A U.S. district judge has sentenced the man who operated the Illinois State University arm of Vincent DelGiudice’s Chicago sports betting ring to six months home confinement. [Image: Shutterstock.com]
Youngest person in the circle
U.S. District Judge Virginia Kendall has sentenced Matthew Namoff, 25, to just six months of home confinement for his involvement in running Vincent “Uncle Mick” DelGiudice’s international gambling ring. He is the youngest person to be linked with the Chicago-based illegal betting operation.
could have faced six months to a year in prison
At his sentencing hearing in Chicago on September 28, Judge Kendall also ordered Namoff to pay a fine of $10,000. The defendant, who pleaded guilty to conspiring to conduct an illegal gambling business in April 2021, could have faced six months to a year in prison. He becomes the fifth person connected with DelGiudice’s ring to avoid prison time.
Namoff, whom the feds accused of running a “significant bookmaking operation” at Illinois State University (ISU), became the sixth defendant to plead guilty.
The same sports betting case previously revealed links to the Trump-pardoned Casey Urlacher. Defense attorney Darryl Goldberg, in fact, used Mettawa Mayor Urlacher as an example of how Namoff “pales in comparison” with other figures charged in connection to the multimillion-dollar gambling ring.
Goldberg noted how Urlacher “was a suburban mayor when he recruited and profited large amounts from gamblers.” In a court memo, the attorney suggested that his client not serve prison time to “avoid disparate treatment under the law” whether or not the court believed Urlacher’s pardon was appropriate.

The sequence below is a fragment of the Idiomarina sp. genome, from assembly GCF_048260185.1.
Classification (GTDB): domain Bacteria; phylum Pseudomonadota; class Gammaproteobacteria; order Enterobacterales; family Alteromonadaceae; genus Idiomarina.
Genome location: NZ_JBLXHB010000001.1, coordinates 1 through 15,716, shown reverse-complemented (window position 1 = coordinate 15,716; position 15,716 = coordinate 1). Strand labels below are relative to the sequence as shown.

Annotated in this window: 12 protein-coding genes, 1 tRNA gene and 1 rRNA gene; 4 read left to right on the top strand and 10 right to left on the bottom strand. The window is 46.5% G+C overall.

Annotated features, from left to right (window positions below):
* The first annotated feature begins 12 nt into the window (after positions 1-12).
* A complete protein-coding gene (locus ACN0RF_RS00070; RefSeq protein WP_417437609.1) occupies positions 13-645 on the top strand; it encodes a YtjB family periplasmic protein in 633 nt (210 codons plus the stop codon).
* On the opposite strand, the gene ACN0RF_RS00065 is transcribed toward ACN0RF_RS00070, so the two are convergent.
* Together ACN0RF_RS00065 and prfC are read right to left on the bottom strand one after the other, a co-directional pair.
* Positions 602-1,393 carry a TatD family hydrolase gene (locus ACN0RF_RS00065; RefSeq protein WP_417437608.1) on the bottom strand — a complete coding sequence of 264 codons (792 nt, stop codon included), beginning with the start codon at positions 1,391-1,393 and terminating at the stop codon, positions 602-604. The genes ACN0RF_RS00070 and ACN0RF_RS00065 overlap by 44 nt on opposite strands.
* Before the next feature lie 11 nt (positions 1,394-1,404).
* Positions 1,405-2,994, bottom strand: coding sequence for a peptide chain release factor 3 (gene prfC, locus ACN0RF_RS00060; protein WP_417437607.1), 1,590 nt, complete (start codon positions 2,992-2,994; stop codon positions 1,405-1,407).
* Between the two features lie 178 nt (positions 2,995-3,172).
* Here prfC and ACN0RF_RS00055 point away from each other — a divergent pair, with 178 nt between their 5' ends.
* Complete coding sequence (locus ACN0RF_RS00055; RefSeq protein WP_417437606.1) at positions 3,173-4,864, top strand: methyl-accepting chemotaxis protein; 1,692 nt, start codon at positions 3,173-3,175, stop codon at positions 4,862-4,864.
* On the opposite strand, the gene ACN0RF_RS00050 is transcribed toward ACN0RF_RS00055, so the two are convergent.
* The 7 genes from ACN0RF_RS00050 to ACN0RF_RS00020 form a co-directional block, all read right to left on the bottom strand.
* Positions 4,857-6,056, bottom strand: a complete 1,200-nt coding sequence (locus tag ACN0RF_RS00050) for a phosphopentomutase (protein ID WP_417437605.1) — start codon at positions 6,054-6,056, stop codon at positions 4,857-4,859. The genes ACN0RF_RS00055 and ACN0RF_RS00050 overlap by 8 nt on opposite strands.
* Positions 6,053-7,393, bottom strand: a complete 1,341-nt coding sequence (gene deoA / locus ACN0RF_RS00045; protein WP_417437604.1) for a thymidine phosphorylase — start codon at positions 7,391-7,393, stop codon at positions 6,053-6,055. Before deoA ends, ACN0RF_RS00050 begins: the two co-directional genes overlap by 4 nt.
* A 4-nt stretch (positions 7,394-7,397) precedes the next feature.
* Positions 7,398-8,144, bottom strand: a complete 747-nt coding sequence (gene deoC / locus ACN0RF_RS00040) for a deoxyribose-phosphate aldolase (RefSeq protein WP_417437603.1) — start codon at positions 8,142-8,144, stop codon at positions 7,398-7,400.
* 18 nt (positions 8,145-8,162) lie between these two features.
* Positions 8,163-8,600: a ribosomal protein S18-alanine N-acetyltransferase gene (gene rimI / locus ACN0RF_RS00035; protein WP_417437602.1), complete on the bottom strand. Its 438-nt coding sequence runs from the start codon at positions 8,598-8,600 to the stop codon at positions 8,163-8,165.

Feds paint a different picture
Attorney Goldberg “fundamentally” disagreed with the federal prosecutors’ characterization of Namoff, which described how DelGiudice groomed him and accorded him equal partner status within his larger online gambling ring.
Prosecutors also said that Namoff managed 60 gamblers at ISU. They posited that DelGiudice saw this as a business opportunity, as the student bettors would eventually move into employment and increase their wagers.
not small bets in a dorm room over beer”
Assistant U.S. Attorney Terry Kinney’s court memo reflects the hardline stance on Namoff, stating: “These were not small bets in a dorm room over beer.”
Goldberg had noted in his memo that Namoff’s ISU operation started off as “$1 to $3 wagers on a sporting event over a beer.” The defense attorney said bettors wagered such small sums on average that the minimum stake was $5. He wrote that this was “clearly on the smallest scale of all charged in this case.”
Relief for contrite Namoff
According to the Chicago Sun Times, Namoff made sure Judge Kendall saw that he appreciated the error of his ways before she sentenced him. Apologizing to her, the defendant said he “stupidly saw gambling as a way to socialize in college”, adding that he now understands it was “not a victimless crime.”
You’ll never see me again”
Kinney, however, wasn’t having it. He suggested that Judge Kendall should give Namoff no credit for taking responsibility for his crime. Namoff, however, seems done with breaking the law. “You’ll never see me again,” he told Kendall.